The restoration of the Colosseum has revealed that the numbers on the arches were red. It exposed small but unmistakable traces of colour. Thanks to the colouring the numbers were visible from afar. This helped the spectators identify the right entrance among the 76 possible ones. It is incredible to believe: the numbers on the arches of the Colosseum were red!
The numbers engraved on the arches of the Colosseum were coloured red in order to be visible from afar. This was revealed by the careful restoration of the Colosseum, during which small but unmistakable traces of colour were exposed. When water was sprayed on the facade of the building to remove dirt and smog small traces of colour surprised the operators. The numbers were used to indicate to the spectators the right entrance among the 76 possible entrances to the Colosseum. For this reason the numbers were engraved in the stone and have a height of 34 cm and an average depth of 2 cm. The discovery was made on the facades of the first order of the Colosseum, on the north side. The numbers engraved on the arches of the Colosseum were coloured red in order to be visible from afar.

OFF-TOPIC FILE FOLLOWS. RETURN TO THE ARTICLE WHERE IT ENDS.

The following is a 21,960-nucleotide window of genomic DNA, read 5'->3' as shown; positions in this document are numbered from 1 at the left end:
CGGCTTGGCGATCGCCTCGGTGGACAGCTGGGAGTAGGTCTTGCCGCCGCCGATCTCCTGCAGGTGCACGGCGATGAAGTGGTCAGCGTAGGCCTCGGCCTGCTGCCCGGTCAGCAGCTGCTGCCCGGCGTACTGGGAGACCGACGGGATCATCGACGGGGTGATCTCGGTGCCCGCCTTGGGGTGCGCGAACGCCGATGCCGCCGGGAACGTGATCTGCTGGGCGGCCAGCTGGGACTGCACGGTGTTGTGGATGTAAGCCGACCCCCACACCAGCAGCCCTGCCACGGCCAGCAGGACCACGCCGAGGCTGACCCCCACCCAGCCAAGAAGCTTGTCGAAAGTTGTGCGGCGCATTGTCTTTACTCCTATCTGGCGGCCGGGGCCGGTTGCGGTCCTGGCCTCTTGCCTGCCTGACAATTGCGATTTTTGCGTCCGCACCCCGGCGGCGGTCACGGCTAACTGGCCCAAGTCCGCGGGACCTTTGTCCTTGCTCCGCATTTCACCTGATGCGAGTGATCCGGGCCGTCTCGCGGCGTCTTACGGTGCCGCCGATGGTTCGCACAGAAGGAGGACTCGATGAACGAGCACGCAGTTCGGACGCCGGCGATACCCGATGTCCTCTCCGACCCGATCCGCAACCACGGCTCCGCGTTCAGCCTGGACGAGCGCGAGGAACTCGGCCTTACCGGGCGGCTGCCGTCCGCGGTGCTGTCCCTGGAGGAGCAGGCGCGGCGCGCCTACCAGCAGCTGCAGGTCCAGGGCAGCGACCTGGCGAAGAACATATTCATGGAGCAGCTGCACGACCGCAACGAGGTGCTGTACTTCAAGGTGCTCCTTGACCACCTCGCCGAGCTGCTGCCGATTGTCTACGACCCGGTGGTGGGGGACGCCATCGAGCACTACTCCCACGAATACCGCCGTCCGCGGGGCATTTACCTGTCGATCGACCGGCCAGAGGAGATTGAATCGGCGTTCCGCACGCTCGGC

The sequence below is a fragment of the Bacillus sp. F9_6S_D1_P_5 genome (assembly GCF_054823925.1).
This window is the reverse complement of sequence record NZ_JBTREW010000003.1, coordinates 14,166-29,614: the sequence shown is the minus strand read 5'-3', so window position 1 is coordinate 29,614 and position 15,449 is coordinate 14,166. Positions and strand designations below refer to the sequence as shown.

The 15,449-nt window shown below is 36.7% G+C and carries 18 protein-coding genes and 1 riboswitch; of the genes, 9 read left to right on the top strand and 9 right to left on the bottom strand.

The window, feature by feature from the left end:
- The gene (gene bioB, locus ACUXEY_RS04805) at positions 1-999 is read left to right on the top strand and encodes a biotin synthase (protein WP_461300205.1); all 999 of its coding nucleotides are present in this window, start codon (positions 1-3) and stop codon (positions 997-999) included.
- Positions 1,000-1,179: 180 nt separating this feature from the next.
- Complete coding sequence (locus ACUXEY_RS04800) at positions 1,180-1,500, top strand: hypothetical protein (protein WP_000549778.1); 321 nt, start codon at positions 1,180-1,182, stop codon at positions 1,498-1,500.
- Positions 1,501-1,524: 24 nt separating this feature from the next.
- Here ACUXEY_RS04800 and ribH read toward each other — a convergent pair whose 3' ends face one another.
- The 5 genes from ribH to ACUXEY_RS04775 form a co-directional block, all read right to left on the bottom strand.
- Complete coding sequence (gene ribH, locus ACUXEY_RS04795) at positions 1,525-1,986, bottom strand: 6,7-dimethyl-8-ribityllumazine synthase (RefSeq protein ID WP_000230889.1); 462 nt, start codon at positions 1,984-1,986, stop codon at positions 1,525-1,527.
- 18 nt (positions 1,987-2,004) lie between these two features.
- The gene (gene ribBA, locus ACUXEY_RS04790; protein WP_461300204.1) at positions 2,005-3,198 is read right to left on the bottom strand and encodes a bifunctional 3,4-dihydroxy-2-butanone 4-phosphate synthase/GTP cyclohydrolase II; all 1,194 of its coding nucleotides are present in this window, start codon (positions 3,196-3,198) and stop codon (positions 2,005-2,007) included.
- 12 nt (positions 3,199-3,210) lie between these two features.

THE 76 ENTRANCES
Emperors and royalty enjoyed the privilege of private entrances, but over fifty thousand people gathered for each performance had to identify which of the other 76 entrances was theirs. Each person had to queue under the archway displaying the same number as the one on his or her pass.
The colour red facilitated the identification of the archway from afar, as well as being one of the most popular colours in imperial Rome. Maximum visibility was therefore achieved by colouring the groove of each number in red. In addition to this, indications were also written inside the amphitheatre painted on the surface of visible stones.
THE RED COLOUR
The red colouring could last two or three years and then had to be reapplied. Red is a colour derived from iron oxide, which is extracted from clay. For this reason it could only resist for a limited period of time. The ‘rubricatura’ (from ruber, red), is what the Romans called this painting.
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